__roo writes "According to North Korea's official news agency, a drink produced by North Korea's Moranbong Carbonated Fruit Juice Joint Venture Company can cure aging and all disease. 'It, with effects of both preventive and curative treatment, helps improve mental and retentive faculties by multiplying brain cells. It also protects skin from wrinkles and black spots and prevents such geriatric diseases as cerebral hemorrhage, myocardium and brain infarction by removing acid effete matters in time.' It also has no side-effects." Last month North Korea announced its fusion breakthrough, and now it has a super drink. One can only imagine what wonders may come in July — perhaps self-buttering toast.
i just don't get it either. my laptop battery was able to a hold charge for 4 hours when new. one year later, i'm happy to see it last for 2 hours. same tech as electric cars, same cells in some cases. cars have higher demands on them.
azoblue passes along a story in the Washington Post, which begins: "NASA's Mars Meteorite Research Team reopened a 14-year-old controversy on extraterrestrial life last week, reaffirming and offering support for its widely challenged assertion that a 4-billion-year-old meteorite that landed thousands of years ago on Antarctica shows evidence of microscopic life on Mars. In addition to presenting research that they said disproved some of their critics, the scientists reported that additional Martian meteorites appear to house distinct and identifiable microbial fossils that point even more strongly to the existence of life. 'We feel more confident than ever that Mars probably once was, and maybe still is, home to life,' team leader David McKay said at a NASA-sponsored conference on astrobiology."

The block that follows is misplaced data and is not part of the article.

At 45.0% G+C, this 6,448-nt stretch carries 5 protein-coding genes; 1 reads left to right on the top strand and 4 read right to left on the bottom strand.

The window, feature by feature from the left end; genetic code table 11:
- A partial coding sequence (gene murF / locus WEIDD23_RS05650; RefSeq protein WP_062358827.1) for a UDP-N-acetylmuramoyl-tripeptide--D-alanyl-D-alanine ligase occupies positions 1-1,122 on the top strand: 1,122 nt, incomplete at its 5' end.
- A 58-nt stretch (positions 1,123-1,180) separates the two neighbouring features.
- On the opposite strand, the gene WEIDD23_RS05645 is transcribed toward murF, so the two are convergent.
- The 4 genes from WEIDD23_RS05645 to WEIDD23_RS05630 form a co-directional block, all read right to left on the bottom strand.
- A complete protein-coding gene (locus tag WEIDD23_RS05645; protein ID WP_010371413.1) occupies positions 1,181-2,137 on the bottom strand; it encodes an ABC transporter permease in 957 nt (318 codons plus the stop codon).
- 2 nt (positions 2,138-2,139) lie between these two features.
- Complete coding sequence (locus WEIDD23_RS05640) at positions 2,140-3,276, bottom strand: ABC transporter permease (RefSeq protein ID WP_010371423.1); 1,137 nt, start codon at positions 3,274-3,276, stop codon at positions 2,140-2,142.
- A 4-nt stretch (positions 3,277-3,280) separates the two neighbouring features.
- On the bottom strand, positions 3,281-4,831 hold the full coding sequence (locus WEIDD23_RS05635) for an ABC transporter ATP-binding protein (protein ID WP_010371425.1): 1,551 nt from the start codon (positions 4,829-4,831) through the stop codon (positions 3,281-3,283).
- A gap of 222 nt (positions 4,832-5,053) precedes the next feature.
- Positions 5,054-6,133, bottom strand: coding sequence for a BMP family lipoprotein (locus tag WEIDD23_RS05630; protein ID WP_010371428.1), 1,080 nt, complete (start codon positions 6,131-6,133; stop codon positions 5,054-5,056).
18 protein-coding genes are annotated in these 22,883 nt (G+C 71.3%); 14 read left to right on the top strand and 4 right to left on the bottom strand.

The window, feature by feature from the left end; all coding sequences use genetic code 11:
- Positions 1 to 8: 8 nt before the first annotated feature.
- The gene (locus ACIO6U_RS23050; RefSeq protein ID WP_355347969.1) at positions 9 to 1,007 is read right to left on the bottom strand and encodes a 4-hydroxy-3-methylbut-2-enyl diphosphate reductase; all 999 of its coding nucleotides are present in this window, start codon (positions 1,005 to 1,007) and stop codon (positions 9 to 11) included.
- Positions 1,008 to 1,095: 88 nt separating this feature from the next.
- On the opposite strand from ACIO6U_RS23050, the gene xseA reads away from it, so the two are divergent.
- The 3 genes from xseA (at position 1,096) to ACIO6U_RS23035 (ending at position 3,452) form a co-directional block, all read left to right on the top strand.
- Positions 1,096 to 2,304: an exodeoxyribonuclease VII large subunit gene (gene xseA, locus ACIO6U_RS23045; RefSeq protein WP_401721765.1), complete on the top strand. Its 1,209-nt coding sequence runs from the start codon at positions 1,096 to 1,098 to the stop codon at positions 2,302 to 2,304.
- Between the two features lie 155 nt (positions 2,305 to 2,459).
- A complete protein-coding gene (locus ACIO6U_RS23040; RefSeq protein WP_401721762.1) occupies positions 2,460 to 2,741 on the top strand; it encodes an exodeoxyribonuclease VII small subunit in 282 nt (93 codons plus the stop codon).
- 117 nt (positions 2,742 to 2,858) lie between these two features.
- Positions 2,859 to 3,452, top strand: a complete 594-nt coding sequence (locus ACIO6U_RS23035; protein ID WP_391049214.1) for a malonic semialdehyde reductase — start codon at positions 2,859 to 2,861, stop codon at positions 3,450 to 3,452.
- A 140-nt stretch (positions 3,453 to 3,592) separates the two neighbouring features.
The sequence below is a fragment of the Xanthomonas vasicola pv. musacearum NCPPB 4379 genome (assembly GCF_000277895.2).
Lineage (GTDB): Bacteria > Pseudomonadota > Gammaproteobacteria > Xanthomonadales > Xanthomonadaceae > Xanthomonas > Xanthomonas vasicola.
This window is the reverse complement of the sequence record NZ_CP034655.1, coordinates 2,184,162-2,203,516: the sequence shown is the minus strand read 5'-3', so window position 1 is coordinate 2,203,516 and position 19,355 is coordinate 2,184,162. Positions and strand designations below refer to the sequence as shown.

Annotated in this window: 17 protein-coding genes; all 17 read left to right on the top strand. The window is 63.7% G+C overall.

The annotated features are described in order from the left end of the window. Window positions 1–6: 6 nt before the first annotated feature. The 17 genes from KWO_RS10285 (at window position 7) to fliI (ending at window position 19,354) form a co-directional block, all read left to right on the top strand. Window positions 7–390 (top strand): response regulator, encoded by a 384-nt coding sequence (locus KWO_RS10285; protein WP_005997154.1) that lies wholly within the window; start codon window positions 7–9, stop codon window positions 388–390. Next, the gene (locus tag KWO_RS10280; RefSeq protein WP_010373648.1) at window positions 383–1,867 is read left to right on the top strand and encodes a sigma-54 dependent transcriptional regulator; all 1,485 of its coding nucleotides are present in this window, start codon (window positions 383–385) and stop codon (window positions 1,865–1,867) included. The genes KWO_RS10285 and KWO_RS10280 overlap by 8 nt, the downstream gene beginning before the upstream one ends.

xmas2003 writes "Since 2005, I've had a live webcam watching my grass grow — another is currently watching a bird nest on my front door — five babies! While I appreciate the 802.11g wireless and Pan/Tilt/Zoom (10x optical) of the five-year-old D-Link DCS-6620g, it has issues, especially image quality. I've investigated getting a new webcam, but except for high-end/security-related gear from companies such as Axis, there doesn't seem to be much improvement in the consumer space, as most offerings are just cheaper and USB-connected for tethered video conferencing, etc." So where, the reader wants to know, are the high-quality, reasonably affordable webcams? (Read on below.)
klaasb writes "North Korea's self-developed computer operating system, named 'Red Star,' was brought to light for the first time by a Russian satellite broadcaster yesterday. North Korea's top IT experts began developing the Red Star in 2006, but its composition and operation mechanisms were unknown until the internet version of the Russia Today TV program featured the system, citing the blog of a Russian student who goes to the Kim Il-sung University in Pyongyang."
Matt_dk writes "Scientists working on the Cassini space mission have found negatively charged water ions in the ice plume of Enceladus. Their findings, based on analysis from data taken in plume fly-throughs in 2008 and reported in the journal Icarus, provide evidence for the presence of liquid water, which suggests the ingredients for life inside the icy moon. The Cassini plasma spectrometer, used to gather this data, also found other species of negatively charged ions including hydrocarbons."
An anonymous reader writes "A team at NIST (the National Institute of Standards and Technology) used berylium ions, lasers and electrodes to develop a quantum system that performed 160 randomly chosen routines. Other quantum systems to date have only been able to perform single, prescribed tasks. Other researchers say the system could be scaled up. 'The researchers ran each program 900 times. On average, the quantum computer operated accurately 79 percent of the time, the team reported in their paper.'"